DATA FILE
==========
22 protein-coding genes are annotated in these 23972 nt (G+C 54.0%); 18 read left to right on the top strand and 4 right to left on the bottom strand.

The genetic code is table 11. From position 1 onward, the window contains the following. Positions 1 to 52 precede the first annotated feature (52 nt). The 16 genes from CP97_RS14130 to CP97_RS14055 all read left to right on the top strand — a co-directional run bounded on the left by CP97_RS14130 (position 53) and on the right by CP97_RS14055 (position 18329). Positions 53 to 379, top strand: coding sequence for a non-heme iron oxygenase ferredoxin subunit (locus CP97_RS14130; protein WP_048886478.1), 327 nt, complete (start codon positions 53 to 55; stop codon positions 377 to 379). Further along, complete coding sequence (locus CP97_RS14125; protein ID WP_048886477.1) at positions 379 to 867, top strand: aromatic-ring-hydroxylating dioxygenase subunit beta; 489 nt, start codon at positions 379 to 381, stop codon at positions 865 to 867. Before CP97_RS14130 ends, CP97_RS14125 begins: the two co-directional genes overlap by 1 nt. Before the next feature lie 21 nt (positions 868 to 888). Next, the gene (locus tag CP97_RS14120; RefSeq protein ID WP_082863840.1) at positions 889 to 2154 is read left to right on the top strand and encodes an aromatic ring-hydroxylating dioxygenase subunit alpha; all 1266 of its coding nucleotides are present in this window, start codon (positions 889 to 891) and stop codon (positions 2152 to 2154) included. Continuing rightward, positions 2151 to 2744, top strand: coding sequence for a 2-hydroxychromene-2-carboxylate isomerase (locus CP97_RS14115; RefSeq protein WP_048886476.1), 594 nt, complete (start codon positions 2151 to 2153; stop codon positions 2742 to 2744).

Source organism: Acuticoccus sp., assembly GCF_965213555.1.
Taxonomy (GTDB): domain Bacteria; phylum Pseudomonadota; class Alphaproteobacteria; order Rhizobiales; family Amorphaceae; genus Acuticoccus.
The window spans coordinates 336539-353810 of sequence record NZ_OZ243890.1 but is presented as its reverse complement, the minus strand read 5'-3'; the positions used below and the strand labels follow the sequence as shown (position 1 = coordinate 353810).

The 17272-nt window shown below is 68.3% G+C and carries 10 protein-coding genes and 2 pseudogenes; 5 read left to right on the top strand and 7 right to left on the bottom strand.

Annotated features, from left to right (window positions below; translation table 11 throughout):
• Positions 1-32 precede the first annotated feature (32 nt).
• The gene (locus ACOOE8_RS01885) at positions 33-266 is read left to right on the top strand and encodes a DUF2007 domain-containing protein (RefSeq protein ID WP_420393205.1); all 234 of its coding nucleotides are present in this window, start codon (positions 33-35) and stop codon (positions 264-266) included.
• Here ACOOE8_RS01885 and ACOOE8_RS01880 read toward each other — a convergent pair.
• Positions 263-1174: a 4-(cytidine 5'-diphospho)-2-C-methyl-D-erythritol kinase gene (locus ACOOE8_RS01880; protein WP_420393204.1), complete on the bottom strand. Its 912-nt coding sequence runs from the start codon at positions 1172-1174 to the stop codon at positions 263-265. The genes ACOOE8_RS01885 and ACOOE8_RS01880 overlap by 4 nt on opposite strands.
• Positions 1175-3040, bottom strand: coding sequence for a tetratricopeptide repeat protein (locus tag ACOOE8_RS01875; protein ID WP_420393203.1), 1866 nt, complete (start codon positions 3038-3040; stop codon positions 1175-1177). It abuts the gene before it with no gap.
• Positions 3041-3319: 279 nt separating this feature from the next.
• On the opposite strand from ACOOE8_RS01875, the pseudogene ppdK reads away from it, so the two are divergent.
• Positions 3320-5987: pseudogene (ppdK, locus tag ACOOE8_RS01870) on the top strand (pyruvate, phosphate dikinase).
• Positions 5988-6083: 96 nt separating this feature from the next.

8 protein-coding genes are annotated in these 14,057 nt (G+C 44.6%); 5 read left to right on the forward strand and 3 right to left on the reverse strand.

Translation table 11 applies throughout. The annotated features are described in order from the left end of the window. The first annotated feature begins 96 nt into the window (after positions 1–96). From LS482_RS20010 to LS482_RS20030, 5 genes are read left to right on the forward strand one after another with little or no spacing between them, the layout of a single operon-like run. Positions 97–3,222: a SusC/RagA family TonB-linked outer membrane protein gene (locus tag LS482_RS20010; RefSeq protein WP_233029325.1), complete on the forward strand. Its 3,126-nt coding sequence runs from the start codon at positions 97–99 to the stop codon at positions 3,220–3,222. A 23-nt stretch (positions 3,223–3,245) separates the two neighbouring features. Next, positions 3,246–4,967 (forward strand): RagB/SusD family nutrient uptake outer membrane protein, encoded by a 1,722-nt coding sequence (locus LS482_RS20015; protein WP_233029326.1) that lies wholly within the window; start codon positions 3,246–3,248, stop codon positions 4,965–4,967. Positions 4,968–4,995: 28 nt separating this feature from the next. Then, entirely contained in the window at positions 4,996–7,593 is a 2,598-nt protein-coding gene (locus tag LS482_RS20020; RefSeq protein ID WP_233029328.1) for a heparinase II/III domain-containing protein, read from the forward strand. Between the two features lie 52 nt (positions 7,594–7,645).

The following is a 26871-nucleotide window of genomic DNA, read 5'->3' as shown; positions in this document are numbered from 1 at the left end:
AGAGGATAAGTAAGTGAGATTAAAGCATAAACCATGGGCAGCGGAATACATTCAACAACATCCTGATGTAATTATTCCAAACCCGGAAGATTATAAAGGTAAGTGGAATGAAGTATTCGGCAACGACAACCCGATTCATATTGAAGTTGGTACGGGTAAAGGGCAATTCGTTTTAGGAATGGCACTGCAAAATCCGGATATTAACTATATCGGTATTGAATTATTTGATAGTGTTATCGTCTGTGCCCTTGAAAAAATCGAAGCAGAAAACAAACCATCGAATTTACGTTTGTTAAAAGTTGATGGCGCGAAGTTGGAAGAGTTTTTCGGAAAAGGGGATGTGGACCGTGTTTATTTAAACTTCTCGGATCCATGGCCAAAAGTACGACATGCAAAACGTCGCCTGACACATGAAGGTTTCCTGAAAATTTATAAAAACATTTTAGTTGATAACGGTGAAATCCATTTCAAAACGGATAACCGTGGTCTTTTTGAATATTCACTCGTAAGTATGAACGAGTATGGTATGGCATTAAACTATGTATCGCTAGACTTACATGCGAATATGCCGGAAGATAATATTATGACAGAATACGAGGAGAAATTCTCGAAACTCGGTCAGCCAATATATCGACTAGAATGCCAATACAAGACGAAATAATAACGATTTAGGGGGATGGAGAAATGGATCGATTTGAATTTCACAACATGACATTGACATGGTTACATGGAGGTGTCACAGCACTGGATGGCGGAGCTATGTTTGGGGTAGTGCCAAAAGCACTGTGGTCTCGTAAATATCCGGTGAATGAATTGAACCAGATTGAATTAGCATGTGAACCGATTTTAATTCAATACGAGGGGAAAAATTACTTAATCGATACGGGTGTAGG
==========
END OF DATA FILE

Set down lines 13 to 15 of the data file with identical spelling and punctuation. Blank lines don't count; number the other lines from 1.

• Positions 3041-3319: 279 nt separating this feature from the next.
• On the opposite strand from ACOOE8_RS01875, the pseudogene ppdK reads away from it, so the two are divergent.
• Positions 3320-5987: pseudogene (ppdK, locus tag ACOOE8_RS01870) on the top strand (pyruvate, phosphate dikinase).